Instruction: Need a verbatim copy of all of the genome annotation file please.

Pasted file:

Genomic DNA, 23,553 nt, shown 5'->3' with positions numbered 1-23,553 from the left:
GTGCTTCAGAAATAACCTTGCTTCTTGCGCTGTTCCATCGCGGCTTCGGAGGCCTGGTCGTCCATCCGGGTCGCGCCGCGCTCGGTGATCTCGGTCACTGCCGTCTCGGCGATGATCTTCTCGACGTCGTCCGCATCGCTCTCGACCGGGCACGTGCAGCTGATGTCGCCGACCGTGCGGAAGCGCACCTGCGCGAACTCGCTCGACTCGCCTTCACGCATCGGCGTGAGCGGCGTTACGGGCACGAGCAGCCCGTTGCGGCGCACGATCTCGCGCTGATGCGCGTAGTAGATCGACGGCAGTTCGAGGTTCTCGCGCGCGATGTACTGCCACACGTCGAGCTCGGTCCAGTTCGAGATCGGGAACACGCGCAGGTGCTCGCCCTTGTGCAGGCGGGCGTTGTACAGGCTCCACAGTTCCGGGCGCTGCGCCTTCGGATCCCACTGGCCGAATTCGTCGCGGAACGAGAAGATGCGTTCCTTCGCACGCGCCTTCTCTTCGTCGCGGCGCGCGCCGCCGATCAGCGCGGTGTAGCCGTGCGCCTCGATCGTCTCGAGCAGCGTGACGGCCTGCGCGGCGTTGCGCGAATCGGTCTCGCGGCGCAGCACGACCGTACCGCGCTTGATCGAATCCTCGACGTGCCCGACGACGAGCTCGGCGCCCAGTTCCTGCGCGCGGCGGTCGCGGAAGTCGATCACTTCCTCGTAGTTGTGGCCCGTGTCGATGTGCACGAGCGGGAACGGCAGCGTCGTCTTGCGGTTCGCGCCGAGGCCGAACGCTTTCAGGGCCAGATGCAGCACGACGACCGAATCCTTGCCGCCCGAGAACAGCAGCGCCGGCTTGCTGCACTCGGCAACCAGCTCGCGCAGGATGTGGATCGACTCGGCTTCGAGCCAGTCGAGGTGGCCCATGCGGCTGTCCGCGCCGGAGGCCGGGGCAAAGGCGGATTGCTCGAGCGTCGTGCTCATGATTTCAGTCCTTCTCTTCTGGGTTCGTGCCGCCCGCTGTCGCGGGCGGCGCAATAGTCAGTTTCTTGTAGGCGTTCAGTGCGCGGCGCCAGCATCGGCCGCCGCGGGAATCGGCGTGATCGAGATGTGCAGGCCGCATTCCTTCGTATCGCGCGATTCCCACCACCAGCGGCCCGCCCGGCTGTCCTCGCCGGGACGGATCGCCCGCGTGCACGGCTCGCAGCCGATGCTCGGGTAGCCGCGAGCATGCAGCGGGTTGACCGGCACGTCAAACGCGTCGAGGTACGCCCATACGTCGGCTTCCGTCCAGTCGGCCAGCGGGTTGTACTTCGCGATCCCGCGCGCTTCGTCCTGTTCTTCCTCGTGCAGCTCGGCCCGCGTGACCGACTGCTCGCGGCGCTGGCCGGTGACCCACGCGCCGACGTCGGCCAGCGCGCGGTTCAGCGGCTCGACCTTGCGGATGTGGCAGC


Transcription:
Genomic DNA, 23,553 nt, shown 5'->3' with positions numbered 1-23,553 from the left:
GTGCTTCAGAAATAACCTTGCTTCTTGCGCTGTTCCATCGCGGCTTCGGAGGCCTGGTCGTCCATCCGGGTCGCGCCGCGCTCGGTGATCTCGGTCACTGCCGTCTCGGCGATGATCTTCTCGACGTCGTCCGCATCGCTCTCGACCGGGCACGTGCAGCTGATGTCGCCGACCGTGCGGAAGCGCACCTGCGCGAACTCGCTCGACTCGCCTTCACGCATCGGCGTGAGCGGCGTTACGGGCACGAGCAGCCCGTTGCGGCGCACGATCTCGCGCTGATGCGCGTAGTAGATCGACGGCAGTTCGAGGTTCTCGCGCGCGATGTACTGCCACACGTCGAGCTCGGTCCAGTTCGAGATCGGGAACACGCGCAGGTGCTCGCCCTTGTGCAGGCGGGCGTTGTACAGGCTCCACAGTTCCGGGCGCTGCGCCTTCGGATCCCACTGGCCGAATTCGTCGCGGAACGAGAAGATGCGTTCCTTCGCACGCGCCTTCTCTTCGTCGCGGCGCGCGCCGCCGATCAGCGCGGTGTAGCCGTGCGCCTCGATCGTCTCGAGCAGCGTGACGGCCTGCGCGGCGTTGCGCGAATCGGTCTCGCGGCGCAGCACGACCGTACCGCGCTTGATCGAATCCTCGACGTGCCCGACGACGAGCTCGGCGCCCAGTTCCTGCGCGCGGCGGTCGCGGAAGTCGATCACTTCCTCGTAGTTGTGGCCCGTGTCGATGTGCACGAGCGGGAACGGCAGCGTCGTCTTGCGGTTCGCGCCGAGGCCGAACGCTTTCAGGGCCAGATGCAGCACGACGACCGAATCCTTGCCGCCCGAGAACAGCAGCGCCGGCTTGCTGCACTCGGCAACCAGCTCGCGCAGGATGTGGATCGACTCGGCTTCGAGCCAGTCGAGGTGGCCCATGCGGCTGTCCGCGCCGGAGGCCGGGGCAAAGGCGGATTGCTCGAGCGTCGTGCTCATGATTTCAGTCCTTCTCTTCTGGGTTCGTGCCGCCCGCTGTCGCGGGCGGCGCAATAGTCAGTTTCTTGTAGGCGTTCAGTGCGCGGCGCCAGCATCGGCCGCCGCGGGAATCGGCGTGATCGAGATGTGCAGGCCGCATTCCTTCGTATCGCGCGATTCCCACCACCAGCGGCCCGCCCGGCTGTCCTCGCCGGGACGGATCGCCCGCGTGCACGGCTCGCAGCCGATGCTCGGGTAGCCGCGAGCATGCAGCGGGTTGACCGGCACGTCAAACGCGTCGAGGTACGCCCATACGTCGGCTTCCGTCCAGTCGGCCAGCGGGTTGTACTTCGCGATCCCGCGCGCTTCGTCCTGTTCTTCCTCGTGCAGCTCGGCCCGCGTGACCGACTGCTCGCGGCGCTGGCCGGTGACCCACGCGCCGACGTCGGCCAGCGCGCGGTTCAGCGGCTCGACCTTGCGGATGTGGCAGC